Higher Building Regulations standards now require a newly-built home to be fitted with a ventilation system for energy efficiency, reducing heat losses to outside as well as uncontrolled air infiltration. This obviously improves the Building Energy Rating (BER) of your home. Usually, an electric fan draws the stale air from the living rooms through the bathroom to outside. Simple controls allow you to adjust for humidity, air temperature and carbon dioxide levels.

There are different types of mechanical ventilation systems. Some also supply air, usually preheated fresh air, to the living rooms, using a second fan. A heat exchanger recovers the warmth from that stale air to preheat the fresh air coming in, known as Mechanical Ventilation with Heat Recovery (MVHR).

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The downside is that the energy use involved in running the double-fan circuits of MVHR can use 60pc more carbon than that of other systems such as demand-controlled, passive stack or other types of extract ventilation systems, where the indoor air is supplied to each room through ducts.

AIR QUALITY IN OLD HOUSES

To increase energy efficiency, even in an older building, we are encouraged to improve the air-tightness of the house's external envelope, whether at the junctions of the ceiling/ wall/ floors or around the windows and doors.

However, air-tightness needs to be balanced by providing an adequate fresh air supply for the occupants, separate to that which will be consumed by a fireplace or stove. 'Combustion air' needs to be available to solid fuel appliances, and brought directly from outside to the hearth, where an efficient closed stove can be inserted into an existing fireplace.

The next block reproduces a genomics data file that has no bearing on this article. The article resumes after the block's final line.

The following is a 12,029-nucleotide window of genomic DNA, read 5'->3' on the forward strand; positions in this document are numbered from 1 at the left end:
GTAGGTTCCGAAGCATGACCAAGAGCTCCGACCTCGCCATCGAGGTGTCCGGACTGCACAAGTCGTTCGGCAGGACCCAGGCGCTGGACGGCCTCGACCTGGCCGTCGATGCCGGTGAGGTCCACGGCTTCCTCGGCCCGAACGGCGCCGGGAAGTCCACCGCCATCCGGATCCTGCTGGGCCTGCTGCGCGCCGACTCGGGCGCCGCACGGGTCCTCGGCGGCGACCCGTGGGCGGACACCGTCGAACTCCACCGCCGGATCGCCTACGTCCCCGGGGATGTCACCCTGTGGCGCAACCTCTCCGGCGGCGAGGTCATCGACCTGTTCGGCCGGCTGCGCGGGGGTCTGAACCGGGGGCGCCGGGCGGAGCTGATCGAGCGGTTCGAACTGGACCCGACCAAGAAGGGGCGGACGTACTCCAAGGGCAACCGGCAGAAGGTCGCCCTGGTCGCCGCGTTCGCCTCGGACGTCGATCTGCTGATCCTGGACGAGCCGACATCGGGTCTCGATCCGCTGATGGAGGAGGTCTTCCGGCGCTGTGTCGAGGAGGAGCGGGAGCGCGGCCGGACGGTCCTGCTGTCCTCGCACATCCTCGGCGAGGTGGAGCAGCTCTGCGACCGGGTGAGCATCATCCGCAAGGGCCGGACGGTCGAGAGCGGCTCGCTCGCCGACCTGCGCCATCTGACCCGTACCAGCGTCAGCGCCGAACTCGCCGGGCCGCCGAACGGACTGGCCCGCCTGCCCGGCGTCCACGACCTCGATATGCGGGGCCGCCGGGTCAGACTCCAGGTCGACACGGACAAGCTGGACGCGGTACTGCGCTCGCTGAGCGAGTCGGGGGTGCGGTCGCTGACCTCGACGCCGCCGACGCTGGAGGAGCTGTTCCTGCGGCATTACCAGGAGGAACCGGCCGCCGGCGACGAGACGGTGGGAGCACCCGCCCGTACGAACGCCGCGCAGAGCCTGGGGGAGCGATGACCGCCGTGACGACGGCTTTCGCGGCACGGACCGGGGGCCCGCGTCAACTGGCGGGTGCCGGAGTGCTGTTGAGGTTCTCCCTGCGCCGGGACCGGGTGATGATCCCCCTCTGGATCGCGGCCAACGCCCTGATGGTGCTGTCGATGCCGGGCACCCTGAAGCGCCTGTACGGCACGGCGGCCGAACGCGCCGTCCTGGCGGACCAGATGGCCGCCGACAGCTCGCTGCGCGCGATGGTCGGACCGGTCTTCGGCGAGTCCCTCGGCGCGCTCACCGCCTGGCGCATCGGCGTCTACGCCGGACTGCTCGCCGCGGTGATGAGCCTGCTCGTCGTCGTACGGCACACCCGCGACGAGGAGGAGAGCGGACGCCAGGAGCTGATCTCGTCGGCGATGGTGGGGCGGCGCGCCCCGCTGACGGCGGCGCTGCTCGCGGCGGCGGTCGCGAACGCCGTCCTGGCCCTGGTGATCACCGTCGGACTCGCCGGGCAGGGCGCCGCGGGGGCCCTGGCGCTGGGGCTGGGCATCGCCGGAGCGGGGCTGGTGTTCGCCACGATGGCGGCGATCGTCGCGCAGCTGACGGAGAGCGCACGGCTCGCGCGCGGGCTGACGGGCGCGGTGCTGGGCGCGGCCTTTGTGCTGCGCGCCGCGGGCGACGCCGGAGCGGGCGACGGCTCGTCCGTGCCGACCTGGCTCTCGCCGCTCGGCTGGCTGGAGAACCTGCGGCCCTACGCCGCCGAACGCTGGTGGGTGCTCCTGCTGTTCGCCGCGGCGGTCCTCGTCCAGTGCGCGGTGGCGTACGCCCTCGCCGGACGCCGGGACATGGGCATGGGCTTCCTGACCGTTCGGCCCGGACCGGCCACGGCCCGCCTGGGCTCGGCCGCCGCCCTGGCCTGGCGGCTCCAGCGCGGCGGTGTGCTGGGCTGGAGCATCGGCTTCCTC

Thoughtful design can then avoid any unnecessary draughts between or across rooms that are typical of traditional chimneys and conventional wall ventilation grilles.

One simple and cheap solution for old houses can be to leave a window open by a fraction so as to provide a trickle of fresh air from outside, or to use ventilation fittings with sensors, for example, on roof lights, which adjust for rain or high winds, and adding security hardware to suit.

We have tested these approaches and they also reduce noise nuisance and other pollution entering from outside.

ALL ABOUT MAINTENANCE

When any ducted air ventilation system is fitted, it is important to have it regularly serviced by specialists. Unfortunately, occupants are often not familiarised with or aware of the installation in their building, which could have serious implications for their health.

For instance, one facilities manager in an apartment building reported recently, when responding to complaints about black mould forming on bathroom ceilings, that the residents had switched-off the ventilation fans.